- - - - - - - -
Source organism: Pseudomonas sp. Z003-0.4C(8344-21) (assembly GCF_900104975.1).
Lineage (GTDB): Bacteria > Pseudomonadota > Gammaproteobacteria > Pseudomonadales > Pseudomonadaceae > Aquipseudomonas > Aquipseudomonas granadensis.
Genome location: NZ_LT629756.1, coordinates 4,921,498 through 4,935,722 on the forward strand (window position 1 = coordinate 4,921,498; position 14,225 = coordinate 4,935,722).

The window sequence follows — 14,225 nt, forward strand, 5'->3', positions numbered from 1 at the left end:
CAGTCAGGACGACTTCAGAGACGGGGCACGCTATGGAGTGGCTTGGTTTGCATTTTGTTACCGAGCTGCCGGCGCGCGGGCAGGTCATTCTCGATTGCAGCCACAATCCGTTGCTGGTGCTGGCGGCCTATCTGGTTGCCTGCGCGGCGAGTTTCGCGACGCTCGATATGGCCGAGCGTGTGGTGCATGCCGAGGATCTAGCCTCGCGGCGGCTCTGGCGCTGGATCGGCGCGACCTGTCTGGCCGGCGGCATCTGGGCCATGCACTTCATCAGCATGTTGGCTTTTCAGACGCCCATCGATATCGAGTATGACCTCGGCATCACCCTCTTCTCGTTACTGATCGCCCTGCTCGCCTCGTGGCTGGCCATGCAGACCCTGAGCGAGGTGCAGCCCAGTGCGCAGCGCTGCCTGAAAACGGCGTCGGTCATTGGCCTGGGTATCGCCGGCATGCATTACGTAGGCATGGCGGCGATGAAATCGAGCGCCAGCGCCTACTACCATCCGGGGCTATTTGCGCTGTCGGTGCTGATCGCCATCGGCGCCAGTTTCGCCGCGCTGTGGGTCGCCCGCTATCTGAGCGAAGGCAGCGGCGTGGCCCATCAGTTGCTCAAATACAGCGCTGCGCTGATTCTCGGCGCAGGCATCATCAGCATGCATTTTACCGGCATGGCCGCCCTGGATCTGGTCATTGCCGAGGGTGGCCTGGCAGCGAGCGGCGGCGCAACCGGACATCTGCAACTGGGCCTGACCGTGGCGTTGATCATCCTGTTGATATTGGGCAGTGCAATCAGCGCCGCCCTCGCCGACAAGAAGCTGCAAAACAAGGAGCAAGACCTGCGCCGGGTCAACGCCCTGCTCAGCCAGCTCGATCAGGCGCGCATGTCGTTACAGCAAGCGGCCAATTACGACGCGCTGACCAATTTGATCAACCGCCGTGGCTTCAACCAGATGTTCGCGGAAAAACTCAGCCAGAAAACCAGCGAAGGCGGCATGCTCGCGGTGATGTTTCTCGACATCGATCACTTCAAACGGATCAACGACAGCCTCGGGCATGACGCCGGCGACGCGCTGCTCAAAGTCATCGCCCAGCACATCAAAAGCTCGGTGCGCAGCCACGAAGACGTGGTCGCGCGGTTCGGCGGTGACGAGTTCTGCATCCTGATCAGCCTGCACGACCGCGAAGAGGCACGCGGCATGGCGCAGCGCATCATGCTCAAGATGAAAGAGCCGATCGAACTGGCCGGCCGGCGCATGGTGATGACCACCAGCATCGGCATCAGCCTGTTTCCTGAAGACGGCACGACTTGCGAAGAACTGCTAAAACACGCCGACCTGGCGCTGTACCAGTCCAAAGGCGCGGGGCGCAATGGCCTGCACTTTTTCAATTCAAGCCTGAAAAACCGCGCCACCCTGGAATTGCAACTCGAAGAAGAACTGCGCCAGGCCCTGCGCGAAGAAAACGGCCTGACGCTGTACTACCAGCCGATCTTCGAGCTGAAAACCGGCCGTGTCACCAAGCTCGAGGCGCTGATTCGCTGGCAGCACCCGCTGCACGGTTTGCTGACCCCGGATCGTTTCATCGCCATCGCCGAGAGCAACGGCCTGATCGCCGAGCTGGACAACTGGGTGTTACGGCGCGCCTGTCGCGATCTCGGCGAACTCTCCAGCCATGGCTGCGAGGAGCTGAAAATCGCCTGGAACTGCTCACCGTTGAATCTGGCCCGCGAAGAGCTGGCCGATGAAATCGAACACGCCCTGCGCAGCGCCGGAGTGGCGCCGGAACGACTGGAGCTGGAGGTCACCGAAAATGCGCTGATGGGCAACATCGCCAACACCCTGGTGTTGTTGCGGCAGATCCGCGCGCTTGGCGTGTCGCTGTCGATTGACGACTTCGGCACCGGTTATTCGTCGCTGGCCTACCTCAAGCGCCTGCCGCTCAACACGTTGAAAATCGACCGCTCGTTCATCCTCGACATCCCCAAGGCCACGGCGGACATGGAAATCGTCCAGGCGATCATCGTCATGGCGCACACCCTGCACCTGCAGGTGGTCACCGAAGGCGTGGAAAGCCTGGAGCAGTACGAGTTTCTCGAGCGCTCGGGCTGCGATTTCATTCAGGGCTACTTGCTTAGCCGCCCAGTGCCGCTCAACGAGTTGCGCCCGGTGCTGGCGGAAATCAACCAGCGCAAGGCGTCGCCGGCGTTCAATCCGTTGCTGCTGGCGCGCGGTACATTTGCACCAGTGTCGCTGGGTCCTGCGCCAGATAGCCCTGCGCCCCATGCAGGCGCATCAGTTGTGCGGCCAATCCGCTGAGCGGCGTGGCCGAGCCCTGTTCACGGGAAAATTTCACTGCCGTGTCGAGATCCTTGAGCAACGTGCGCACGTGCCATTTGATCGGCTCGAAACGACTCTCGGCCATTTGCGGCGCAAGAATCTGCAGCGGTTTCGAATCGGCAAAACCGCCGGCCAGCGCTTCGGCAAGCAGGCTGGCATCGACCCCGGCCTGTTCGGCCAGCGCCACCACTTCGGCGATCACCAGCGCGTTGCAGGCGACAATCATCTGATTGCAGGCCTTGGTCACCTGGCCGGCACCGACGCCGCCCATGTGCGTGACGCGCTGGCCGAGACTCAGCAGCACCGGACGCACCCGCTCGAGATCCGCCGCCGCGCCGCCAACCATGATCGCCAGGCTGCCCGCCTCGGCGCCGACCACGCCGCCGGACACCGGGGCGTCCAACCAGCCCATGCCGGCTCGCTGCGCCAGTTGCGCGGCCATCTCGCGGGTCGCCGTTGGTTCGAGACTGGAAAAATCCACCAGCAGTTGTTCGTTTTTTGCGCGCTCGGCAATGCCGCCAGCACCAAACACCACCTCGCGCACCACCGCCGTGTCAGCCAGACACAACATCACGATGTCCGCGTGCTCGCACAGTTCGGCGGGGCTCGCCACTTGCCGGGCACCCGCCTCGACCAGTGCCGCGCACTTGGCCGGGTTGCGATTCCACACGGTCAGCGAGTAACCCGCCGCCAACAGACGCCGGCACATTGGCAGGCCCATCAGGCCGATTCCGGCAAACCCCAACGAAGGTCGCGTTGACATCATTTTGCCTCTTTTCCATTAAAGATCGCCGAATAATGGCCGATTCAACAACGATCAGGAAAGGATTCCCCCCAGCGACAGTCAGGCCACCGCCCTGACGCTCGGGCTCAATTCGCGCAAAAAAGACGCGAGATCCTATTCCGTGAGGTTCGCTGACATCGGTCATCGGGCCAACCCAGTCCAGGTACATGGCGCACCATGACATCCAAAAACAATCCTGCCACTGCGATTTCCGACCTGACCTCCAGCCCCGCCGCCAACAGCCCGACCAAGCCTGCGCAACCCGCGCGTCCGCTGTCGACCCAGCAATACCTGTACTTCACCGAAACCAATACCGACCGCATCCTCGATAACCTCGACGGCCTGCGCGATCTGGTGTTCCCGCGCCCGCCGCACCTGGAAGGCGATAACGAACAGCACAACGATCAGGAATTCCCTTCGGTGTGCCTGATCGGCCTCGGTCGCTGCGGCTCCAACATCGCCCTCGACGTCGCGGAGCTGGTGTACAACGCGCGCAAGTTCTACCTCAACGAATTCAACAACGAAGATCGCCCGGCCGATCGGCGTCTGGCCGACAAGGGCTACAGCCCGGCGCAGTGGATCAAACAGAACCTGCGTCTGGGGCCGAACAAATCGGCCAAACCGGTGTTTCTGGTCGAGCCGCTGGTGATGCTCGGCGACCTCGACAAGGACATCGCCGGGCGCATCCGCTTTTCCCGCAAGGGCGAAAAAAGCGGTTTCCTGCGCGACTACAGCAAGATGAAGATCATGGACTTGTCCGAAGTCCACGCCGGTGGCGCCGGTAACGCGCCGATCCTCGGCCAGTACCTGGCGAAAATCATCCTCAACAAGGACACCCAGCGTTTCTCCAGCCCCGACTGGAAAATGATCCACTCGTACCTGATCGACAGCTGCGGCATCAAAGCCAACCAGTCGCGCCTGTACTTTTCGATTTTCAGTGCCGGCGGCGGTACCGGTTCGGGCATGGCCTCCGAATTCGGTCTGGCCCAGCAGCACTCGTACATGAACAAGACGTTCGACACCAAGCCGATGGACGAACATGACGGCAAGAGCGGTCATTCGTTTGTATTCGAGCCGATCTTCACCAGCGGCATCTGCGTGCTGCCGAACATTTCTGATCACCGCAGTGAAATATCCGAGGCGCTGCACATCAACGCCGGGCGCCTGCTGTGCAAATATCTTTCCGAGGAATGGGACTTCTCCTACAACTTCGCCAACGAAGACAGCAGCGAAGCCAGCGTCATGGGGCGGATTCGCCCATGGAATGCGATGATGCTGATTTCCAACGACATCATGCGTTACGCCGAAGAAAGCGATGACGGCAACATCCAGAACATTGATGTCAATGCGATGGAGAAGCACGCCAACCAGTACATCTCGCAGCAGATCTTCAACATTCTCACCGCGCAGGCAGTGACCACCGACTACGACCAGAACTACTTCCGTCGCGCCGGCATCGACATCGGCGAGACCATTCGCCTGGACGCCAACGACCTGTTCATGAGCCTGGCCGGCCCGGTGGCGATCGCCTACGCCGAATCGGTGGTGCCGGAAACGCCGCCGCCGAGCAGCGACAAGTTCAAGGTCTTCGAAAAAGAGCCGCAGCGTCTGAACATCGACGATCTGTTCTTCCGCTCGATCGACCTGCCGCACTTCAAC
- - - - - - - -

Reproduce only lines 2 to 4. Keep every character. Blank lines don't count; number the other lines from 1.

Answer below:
Lineage (GTDB): Bacteria > Pseudomonadota > Gammaproteobacteria > Pseudomonadales > Pseudomonadaceae > Aquipseudomonas > Aquipseudomonas granadensis.
Genome location: NZ_LT629756.1, coordinates 4,921,498 through 4,935,722 on the forward strand (window position 1 = coordinate 4,921,498; position 14,225 = coordinate 4,935,722).

The window sequence follows — 14,225 nt, forward strand, 5'->3', positions numbered from 1 at the left end: